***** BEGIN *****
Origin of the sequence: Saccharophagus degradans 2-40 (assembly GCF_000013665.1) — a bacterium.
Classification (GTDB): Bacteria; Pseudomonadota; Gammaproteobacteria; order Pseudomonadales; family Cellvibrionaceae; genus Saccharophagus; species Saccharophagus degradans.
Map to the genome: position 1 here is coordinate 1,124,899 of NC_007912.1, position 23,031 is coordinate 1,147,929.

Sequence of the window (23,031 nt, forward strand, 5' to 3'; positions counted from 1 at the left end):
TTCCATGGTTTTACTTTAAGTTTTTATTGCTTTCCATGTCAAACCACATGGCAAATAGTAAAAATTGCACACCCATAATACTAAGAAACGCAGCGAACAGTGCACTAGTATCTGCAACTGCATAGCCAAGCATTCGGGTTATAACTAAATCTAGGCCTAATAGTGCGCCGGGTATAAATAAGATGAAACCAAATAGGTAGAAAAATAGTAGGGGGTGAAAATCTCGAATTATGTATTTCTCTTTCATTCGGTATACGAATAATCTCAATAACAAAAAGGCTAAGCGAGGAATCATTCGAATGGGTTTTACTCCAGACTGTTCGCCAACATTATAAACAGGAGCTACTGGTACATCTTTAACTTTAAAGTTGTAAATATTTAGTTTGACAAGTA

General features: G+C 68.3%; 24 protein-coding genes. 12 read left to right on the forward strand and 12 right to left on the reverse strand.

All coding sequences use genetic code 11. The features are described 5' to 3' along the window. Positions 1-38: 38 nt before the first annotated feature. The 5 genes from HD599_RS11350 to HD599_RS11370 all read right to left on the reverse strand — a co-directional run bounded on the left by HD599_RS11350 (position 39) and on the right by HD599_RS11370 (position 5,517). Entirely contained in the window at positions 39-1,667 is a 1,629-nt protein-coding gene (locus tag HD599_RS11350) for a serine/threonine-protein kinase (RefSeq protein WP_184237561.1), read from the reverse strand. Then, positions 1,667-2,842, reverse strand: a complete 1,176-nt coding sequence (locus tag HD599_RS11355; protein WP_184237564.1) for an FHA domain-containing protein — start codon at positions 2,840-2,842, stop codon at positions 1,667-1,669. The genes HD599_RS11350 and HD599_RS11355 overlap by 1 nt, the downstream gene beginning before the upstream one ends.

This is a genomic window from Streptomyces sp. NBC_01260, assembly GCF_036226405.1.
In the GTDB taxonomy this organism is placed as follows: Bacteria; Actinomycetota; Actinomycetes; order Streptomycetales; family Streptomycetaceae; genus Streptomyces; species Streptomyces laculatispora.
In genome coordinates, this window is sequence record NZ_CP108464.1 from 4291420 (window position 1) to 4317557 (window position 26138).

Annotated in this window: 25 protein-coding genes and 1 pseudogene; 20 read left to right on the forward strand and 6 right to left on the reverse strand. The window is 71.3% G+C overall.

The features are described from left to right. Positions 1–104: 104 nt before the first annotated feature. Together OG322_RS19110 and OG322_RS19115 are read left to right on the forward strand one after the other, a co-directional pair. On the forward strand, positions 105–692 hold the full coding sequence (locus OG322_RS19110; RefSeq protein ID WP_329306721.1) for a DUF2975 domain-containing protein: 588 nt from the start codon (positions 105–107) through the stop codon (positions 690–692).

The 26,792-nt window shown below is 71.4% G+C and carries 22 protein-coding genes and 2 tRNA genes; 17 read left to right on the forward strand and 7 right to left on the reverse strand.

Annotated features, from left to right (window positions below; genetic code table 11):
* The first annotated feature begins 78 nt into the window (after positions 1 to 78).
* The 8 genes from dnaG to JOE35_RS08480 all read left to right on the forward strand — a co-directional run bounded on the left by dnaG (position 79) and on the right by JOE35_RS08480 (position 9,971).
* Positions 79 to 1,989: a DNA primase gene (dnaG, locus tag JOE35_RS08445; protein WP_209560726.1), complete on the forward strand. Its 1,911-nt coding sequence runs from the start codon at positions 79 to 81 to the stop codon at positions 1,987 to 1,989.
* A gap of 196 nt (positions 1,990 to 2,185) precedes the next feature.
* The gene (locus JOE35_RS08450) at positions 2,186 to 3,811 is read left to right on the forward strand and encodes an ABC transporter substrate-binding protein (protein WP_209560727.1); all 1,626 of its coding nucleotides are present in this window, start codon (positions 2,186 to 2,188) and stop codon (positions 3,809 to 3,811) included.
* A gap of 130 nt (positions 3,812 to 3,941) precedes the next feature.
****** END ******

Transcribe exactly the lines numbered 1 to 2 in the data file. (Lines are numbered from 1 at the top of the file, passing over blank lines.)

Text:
Origin of the sequence: Saccharophagus degradans 2-40 (assembly GCF_000013665.1) — a bacterium.
Classification (GTDB): Bacteria; Pseudomonadota; Gammaproteobacteria; order Pseudomonadales; family Cellvibrionaceae; genus Saccharophagus; species Saccharophagus degradans.